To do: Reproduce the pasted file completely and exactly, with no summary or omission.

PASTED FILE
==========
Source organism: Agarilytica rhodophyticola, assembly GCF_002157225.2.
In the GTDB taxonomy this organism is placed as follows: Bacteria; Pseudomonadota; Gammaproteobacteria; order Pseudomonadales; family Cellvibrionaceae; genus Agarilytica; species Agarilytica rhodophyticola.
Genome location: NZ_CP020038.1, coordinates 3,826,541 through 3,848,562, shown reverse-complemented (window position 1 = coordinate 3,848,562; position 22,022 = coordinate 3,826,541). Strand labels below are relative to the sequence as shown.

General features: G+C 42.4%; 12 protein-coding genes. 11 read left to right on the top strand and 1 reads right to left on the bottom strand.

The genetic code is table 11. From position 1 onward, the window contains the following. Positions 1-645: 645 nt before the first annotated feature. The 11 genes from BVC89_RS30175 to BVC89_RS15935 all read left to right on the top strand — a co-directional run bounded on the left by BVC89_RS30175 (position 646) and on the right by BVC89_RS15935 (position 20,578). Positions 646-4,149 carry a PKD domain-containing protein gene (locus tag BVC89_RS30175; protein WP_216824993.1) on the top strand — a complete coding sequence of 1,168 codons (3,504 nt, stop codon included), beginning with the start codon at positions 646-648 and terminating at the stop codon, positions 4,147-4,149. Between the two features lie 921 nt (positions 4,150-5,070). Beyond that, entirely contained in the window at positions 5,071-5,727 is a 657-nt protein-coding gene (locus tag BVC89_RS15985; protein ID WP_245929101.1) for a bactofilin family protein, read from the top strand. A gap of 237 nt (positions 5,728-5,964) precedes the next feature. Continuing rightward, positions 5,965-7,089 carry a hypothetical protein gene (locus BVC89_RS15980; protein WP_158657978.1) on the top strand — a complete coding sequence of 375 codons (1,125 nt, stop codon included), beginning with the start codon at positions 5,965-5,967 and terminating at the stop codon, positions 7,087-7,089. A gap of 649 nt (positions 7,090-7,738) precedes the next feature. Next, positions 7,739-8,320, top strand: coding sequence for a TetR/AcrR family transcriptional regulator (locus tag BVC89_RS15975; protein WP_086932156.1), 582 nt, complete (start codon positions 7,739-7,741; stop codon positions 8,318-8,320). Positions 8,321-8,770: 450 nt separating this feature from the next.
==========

Source organism: Agarilytica rhodophyticola, assembly GCF_002157225.2.
In the GTDB taxonomy this organism is placed as follows: Bacteria; Pseudomonadota; Gammaproteobacteria; order Pseudomonadales; family Cellvibrionaceae; genus Agarilytica; species Agarilytica rhodophyticola.
Genome location: NZ_CP020038.1, coordinates 3,826,541 through 3,848,562, shown reverse-complemented (window position 1 = coordinate 3,848,562; position 22,022 = coordinate 3,826,541). Strand labels below are relative to the sequence as shown.

General features: G+C 42.4%; 12 protein-coding genes. 11 read left to right on the top strand and 1 reads right to left on the bottom strand.

The genetic code is table 11. From position 1 onward, the window contains the following. Positions 1-645: 645 nt before the first annotated feature. The 11 genes from BVC89_RS30175 to BVC89_RS15935 all read left to right on the top strand — a co-directional run bounded on the left by BVC89_RS30175 (position 646) and on the right by BVC89_RS15935 (position 20,578). Positions 646-4,149 carry a PKD domain-containing protein gene (locus tag BVC89_RS30175; protein WP_216824993.1) on the top strand — a complete coding sequence of 1,168 codons (3,504 nt, stop codon included), beginning with the start codon at positions 646-648 and terminating at the stop codon, positions 4,147-4,149. Between the two features lie 921 nt (positions 4,150-5,070). Beyond that, entirely contained in the window at positions 5,071-5,727 is a 657-nt protein-coding gene (locus tag BVC89_RS15985; protein ID WP_245929101.1) for a bactofilin family protein, read from the top strand. A gap of 237 nt (positions 5,728-5,964) precedes the next feature. Continuing rightward, positions 5,965-7,089 carry a hypothetical protein gene (locus BVC89_RS15980; protein WP_158657978.1) on the top strand — a complete coding sequence of 375 codons (1,125 nt, stop codon included), beginning with the start codon at positions 5,965-5,967 and terminating at the stop codon, positions 7,087-7,089. A gap of 649 nt (positions 7,090-7,738) precedes the next feature. Next, positions 7,739-8,320, top strand: coding sequence for a TetR/AcrR family transcriptional regulator (locus tag BVC89_RS15975; protein WP_086932156.1), 582 nt, complete (start codon positions 7,739-7,741; stop codon positions 8,318-8,320). Positions 8,321-8,770: 450 nt separating this feature from the next.